One of the most powerful aspects of civic software development is the potential for reuse of these applications in multiple cities that may face similar challenges, or where similar kinds of open data are available. This principle lies behind efforts like the Code for America Commons and the Code for America Brigade, which is now active in over 30 cities in the U.S and international in Poland, Ireland and Japan. As with the Chicago Flu Shots app, one of the most significant impediments to realizing this potential is the availability of consistently formatted data across jurisdictions.

Open data advocates can help foster the creation of civic apps that can be shared across cities by working toward the development of shared data standards and APIs. These shared standards can help make civic apps “plug and play” – cities that make the same data available in the same format can quickly and easily adopt civic apps built in other places. The Open311 specification is a great example of a data standard that has been adopted in multiple cities and helped to foster the creation of apps like the 311 Daily Brief and City if Bloomington, Indiana’s uReport 311 app.

In response to the experience of last flu season, open data leaders in several large cities came together under the auspices of the Code for America Peer Network to develop a data specification for flu shot locations. Such a standard, it is believed, will help bolster the reuse of apps like Chicago Flu Shots that can be used to find nearby locations where flu vaccinations are dispensed, no matter which city you live in.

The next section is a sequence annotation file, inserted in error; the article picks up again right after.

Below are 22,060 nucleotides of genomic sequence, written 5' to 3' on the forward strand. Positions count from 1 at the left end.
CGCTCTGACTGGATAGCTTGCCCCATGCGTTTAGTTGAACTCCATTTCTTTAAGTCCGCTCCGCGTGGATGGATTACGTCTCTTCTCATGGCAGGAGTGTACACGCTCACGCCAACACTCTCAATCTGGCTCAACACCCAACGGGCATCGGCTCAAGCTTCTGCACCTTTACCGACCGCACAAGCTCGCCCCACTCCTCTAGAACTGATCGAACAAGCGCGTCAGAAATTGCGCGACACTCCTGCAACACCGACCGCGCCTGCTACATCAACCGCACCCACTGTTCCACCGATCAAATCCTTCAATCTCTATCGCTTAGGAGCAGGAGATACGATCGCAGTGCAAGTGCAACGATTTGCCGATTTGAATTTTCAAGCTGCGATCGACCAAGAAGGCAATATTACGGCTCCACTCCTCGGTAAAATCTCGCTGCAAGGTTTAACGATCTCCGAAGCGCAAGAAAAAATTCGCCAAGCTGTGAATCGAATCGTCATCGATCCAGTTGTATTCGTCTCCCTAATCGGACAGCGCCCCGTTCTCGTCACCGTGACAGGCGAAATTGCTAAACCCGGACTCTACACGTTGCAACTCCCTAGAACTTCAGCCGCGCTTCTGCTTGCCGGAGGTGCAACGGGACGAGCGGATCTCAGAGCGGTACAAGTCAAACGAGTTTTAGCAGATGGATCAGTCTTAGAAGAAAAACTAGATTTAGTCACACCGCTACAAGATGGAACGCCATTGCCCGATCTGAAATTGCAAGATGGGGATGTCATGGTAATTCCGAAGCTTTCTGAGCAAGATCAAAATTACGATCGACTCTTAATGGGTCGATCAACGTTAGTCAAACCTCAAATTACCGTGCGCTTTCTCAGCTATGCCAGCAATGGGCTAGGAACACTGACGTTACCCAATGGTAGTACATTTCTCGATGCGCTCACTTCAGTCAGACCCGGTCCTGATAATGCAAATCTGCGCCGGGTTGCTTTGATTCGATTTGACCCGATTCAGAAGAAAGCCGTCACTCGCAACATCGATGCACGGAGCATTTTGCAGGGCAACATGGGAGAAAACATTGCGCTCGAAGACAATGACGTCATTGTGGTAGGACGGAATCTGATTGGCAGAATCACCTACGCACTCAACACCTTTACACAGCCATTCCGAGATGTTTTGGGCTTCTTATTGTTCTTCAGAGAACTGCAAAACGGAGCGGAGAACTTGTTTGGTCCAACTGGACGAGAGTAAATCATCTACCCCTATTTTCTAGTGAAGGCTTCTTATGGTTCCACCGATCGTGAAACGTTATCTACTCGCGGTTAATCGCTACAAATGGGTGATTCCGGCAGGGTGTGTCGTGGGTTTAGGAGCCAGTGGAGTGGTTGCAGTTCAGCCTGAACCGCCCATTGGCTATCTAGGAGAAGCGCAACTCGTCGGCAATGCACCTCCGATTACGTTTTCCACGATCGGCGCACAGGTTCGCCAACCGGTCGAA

The draft data specification has since been developed to the point that it is ready for initial adoption, and several large cities including Philadelphia, Chicago and San Francisco are now using this data specification to make their flu slot location available for public use. The specification itself is on GitHub and is open for anyone to make suggestions for enhancements or changes – the goal is to continue to develop and refine this specification as it gets adopted in more cities and becomes more widely used by civic app developers.

The hope in developing this data specification and implementing it in large cities is that it will foster the creation of new applications that raise awareness about the availability of flu shots and make it easier for people to find locations where shots are dispensed. The aim is nothing short of marshaling the growing army of civic hackers in cities across the country the to try and make this flu season less severe than the last.

Whether the 2013-2014 flu season will be as severe as the previous year remains to be seen. What we do know is that civic app developers in cities across the country will be better equipped than before the help mitigate the problem by leveraging a new standard for data on flu shot locations.

[Note – this post originally appeared on the Huffington Post.]

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About Me

I am the former Chief Data Officer for the City of Philadelphia. I also served as Director of Government Relations at Code for America, and as Director of the State of Delaware’s Government Information Center. For about six years, I served in the General Services Administration’s Technology Transformation Services (TTS), and helped pioneer their work with state and local governments. I also led platform evangelism efforts for TTS’ cloud platform, which supports over 30 critical federal agency systems.